Original Post: The Rise of the Unbrand
By Mitch Joel | January 31, 2013
“While the Internet has brought with it many media disruptions, it has also created a truly global marketplace for fine artists… Suddenly, through online marketplaces like eBay and Etsy, individual artists have a global audience and are able to sell their creations to anybody and everybody who takes the time to discover them. In these instances, it has also become common for artists to work directly with their customers to deliver both the perfect size and look for their homes and offices.”
This is a really thoughtful piece. I guess I have been so long engrossed in the “branding” environment, that I hadn’t even stopped to consider the “Rise of the Unbrand,” which is truly changing the way people produce and buy.
There are two other thoughts that come to mind in regards to the rise that weren’t addressed in the article. Besides eBay and Etsy, Pinterest is also providing these artists a lot of foothold. If your product gets pinned on a board, and then repinned over and over (which usually happens), then you’ve got instant, grassroots marketing — at no cost to you. Word-of-mouth is extremely powerful for the artist in this digital age.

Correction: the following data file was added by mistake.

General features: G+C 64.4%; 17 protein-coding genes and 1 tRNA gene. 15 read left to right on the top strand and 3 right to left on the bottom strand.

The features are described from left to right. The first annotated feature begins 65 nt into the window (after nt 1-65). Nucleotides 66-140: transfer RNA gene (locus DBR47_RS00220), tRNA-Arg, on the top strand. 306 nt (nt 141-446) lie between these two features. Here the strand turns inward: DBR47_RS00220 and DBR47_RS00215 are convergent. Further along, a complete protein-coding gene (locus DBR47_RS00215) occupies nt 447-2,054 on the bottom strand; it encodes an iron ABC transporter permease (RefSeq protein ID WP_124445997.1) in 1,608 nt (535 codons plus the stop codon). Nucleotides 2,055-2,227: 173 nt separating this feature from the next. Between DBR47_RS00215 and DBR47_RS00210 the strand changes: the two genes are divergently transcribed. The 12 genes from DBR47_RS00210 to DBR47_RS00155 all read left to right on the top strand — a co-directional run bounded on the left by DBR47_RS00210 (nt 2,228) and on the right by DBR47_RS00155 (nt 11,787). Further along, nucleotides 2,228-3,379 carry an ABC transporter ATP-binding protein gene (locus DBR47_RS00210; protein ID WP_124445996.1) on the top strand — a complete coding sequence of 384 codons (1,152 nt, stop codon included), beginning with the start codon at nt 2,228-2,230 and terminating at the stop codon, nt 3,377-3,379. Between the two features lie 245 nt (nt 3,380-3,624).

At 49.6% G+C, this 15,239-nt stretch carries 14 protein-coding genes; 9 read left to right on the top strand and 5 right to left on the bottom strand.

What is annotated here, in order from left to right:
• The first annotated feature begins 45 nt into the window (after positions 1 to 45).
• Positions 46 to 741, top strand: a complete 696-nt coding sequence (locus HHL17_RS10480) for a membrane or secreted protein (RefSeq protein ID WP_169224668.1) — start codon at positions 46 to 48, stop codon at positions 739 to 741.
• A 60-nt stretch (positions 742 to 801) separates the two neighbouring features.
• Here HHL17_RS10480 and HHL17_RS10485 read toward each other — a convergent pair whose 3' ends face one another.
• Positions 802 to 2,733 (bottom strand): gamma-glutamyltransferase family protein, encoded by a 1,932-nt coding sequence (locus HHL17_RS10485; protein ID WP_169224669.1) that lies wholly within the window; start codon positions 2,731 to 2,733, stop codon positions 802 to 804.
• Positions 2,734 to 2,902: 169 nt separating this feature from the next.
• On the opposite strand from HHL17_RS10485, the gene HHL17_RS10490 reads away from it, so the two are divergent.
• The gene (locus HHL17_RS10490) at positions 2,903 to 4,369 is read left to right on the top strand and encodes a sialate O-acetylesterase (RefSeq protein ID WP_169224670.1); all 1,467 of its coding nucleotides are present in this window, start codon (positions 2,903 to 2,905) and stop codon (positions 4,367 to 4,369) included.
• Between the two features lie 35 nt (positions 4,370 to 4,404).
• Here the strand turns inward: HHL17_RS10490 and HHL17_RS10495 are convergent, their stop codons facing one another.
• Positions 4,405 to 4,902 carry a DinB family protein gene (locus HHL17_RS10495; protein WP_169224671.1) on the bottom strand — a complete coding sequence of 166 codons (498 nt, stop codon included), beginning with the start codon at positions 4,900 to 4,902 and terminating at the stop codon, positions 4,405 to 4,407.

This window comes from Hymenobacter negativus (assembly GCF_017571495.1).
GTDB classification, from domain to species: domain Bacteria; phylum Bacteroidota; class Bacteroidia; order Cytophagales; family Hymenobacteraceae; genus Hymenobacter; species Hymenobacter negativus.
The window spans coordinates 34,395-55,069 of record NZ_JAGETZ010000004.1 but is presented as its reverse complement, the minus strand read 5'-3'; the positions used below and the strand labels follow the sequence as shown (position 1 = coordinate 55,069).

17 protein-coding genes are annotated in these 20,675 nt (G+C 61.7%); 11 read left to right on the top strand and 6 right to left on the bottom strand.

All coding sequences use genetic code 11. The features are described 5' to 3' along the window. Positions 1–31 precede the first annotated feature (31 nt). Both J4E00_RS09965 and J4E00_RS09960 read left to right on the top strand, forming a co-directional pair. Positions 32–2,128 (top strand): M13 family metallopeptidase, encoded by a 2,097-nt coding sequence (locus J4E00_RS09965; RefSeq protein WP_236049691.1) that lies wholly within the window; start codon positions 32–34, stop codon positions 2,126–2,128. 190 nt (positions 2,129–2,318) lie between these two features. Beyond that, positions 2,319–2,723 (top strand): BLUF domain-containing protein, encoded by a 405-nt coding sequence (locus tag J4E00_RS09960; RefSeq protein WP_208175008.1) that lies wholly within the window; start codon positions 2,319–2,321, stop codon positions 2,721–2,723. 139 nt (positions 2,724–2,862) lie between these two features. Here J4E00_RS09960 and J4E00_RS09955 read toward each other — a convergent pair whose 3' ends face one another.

Another reason for the rise of the unbrand (which was touched on briefly): knowing who is making your product. Even going beyond customization, today’s customers (especially the Millennials) are increasingly concerned about WHO is making their products and in WHAT environment. American Apparel is huge because the products are “Made in America,” where employees are paid decent wages and work in good conditions. If you can go on Etsy to buy something, you know you are supporting an artisan — whether that person is in the United States or Thailand. This is a huge advantage for the “unbrand.”